Evacuations in Philippines as typhoon threatens SEA Games

James EDGAR, with Ron LOPEZ in Manila
Organisers of the SEA Games, which are held every two years, say they have contingency plans in place for a typhoon (AFP Photo/Ted ALJIBE)

The Philippines has begun evacuating thousands of people, local officials said Sunday, as a powerful typhoon rumbled in off the Pacific, bringing heavy rain, strong winds and threatening SEA Games venues.

Forecasters expect Typhoon Kammuri to hit Monday evening or Tuesday morning, packing gusts of 170 kilometres (105 miles) per hour and maximum sustained winds of 140 kph.

The storm entered Philippine territory Saturday evening, shortly before President Rodrigo Duterte and boxing superstar Manny Pacquiao launched the Games with a colourful opening ceremony.

This year's Games in Clark, Manila and Subic, which run through to December 11, are particularly complex with a record 56 sports across dozens of venues that are in some cases hours apart by car, even before Manila's notorious gridlock traffic is factored in.

Organisers have said there are contingency plans in place for a typhoon, including possible cancellations of outdoor events of the Games, which are mostly in the main Philippine island of Luzon in the country's north.

Some local government units in central Bicol region have started evacuating people.

More than 800 families (about 3,000 to 4,000 people) are already in evacuation centres, mostly in schools and gymnasiums in Camarines Norte, the disaster management office of the province said.

Local officials were still evacuating some areas so the number was expected to rise, the office added.

Most of those evacuated live in coastal areas and low-lying places where flash floods and landslides are possible due to heavy rains that will be brought by the typhoon.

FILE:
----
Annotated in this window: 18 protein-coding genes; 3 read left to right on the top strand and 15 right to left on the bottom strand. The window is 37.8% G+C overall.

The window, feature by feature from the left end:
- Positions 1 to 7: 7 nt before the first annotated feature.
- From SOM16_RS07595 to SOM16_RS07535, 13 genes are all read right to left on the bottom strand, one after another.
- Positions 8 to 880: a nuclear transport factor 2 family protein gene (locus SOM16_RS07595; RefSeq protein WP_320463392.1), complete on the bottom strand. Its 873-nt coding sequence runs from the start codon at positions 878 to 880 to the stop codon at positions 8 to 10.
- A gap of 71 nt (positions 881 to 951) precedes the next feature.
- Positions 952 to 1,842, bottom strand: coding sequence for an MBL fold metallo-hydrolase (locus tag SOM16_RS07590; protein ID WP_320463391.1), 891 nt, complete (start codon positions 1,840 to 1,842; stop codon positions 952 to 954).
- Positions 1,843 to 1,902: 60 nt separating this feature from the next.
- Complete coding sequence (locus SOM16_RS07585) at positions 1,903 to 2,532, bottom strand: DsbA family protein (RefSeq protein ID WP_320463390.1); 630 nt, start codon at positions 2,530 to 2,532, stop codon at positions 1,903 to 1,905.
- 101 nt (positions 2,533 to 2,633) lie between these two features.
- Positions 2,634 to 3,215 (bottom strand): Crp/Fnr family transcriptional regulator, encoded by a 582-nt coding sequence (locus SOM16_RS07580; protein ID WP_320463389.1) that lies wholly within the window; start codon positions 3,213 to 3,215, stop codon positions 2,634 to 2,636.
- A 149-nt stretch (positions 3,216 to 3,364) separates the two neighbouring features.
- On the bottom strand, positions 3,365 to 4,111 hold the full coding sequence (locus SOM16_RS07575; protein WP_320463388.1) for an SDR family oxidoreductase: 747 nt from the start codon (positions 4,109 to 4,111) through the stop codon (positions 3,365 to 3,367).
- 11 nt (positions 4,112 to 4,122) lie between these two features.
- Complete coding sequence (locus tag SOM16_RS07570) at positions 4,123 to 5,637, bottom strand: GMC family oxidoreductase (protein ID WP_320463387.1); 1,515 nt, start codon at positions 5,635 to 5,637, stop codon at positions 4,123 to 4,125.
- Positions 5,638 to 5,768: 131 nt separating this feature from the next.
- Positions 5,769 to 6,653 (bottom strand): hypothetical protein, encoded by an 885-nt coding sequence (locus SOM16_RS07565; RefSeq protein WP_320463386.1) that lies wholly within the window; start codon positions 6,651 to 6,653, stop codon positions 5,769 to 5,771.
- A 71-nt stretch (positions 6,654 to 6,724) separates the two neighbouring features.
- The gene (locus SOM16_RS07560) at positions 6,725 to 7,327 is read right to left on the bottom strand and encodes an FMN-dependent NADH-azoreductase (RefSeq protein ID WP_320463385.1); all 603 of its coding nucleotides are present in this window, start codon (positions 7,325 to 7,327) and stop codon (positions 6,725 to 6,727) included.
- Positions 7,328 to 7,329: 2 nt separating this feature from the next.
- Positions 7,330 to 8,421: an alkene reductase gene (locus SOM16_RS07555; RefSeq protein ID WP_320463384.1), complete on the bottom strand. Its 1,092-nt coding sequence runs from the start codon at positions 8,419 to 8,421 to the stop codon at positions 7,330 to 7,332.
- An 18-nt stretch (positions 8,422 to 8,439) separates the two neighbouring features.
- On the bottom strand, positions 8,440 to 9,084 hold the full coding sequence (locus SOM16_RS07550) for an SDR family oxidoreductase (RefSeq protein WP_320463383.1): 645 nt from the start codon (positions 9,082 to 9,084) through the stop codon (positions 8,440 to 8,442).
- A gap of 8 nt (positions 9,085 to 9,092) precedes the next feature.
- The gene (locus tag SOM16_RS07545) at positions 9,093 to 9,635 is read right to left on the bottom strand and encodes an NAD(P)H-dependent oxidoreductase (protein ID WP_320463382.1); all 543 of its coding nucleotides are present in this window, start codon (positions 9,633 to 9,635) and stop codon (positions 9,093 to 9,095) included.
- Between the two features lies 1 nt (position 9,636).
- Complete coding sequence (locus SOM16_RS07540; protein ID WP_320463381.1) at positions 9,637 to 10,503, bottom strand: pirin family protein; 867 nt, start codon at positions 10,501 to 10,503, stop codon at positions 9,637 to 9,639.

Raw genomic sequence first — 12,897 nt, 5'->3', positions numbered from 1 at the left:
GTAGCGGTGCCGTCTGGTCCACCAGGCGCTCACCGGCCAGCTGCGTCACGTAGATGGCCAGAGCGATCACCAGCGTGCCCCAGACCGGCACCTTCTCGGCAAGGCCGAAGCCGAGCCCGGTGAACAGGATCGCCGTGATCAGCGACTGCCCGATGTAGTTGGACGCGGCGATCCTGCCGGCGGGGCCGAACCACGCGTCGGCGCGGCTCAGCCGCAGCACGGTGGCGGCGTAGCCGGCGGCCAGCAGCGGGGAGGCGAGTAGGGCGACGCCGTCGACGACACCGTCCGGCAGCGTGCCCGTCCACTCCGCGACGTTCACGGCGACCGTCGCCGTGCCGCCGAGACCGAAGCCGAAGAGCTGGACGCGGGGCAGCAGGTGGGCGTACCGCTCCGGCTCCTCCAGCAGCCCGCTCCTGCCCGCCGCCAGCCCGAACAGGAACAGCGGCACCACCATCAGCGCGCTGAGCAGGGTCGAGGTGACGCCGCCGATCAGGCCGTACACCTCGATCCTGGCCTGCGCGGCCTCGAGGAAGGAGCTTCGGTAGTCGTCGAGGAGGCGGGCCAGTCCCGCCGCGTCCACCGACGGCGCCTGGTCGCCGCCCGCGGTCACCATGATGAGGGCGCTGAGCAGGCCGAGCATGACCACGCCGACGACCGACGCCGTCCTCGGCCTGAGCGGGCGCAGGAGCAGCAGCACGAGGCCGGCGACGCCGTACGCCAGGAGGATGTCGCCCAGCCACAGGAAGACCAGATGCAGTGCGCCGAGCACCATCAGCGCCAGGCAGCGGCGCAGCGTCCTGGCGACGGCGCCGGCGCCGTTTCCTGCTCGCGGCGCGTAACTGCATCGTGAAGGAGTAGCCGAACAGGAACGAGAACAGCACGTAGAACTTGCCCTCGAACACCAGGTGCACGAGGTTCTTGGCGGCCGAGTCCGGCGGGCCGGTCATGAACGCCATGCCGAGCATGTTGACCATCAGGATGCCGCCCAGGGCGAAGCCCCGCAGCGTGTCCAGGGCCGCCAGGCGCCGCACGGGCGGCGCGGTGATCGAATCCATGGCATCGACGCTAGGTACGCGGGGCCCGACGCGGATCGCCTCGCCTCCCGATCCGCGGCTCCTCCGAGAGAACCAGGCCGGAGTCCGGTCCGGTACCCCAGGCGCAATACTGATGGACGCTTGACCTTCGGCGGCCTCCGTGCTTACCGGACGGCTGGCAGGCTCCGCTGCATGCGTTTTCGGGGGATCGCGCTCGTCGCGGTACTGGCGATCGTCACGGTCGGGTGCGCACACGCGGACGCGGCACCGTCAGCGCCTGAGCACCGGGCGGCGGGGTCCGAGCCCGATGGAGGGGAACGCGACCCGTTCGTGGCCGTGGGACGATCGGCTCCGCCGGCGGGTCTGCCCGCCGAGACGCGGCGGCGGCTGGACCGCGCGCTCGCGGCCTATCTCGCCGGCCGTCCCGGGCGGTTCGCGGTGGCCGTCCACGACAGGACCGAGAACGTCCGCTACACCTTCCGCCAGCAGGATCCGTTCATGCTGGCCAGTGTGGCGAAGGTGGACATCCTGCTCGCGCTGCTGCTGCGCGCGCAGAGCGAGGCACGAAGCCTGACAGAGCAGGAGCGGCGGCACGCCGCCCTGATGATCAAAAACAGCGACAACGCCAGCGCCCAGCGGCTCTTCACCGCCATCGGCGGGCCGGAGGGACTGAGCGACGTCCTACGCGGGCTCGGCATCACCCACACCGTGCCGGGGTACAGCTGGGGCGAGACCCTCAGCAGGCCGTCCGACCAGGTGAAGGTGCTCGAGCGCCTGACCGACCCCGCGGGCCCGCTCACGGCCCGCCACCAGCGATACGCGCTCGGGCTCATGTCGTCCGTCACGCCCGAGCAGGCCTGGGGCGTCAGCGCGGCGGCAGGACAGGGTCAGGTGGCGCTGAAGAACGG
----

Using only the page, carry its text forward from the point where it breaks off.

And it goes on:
These are all preemptive evacuations and no mandatory evacuation has been ordered yet, the disaster management office said.

School classes and work in the government in some towns have also been suspended for Monday and Tuesday in anticipation of the heavy rains.

The Philippines, which last hosted the Games in 2005, are aiming to win the most medals, and history is on their side: seven of the last 11 SEA Games hosts have topped the table, reflecting the tradition of rewriting the sporting programme to suit local strengths.

The hosts got off to a flying start on Sunday, scooping several golds at the Dancesport competition and topped the medal table shortly after 1:00 pm with 13 overall.

Around 8,750 athletes and team officials are expected at this year's 30th edition -- the biggest ever -- and there are some 12,000 volunteers. Organisers hope more than 500 million viewers will tune in on TV.

In an eclectic programme, Olympic sports like swimming and athletics sit side-by-side with regional favourites such as martial arts pencak silat, arnis and wushu, and this year athletes will even battle an obstacle race course in Manila.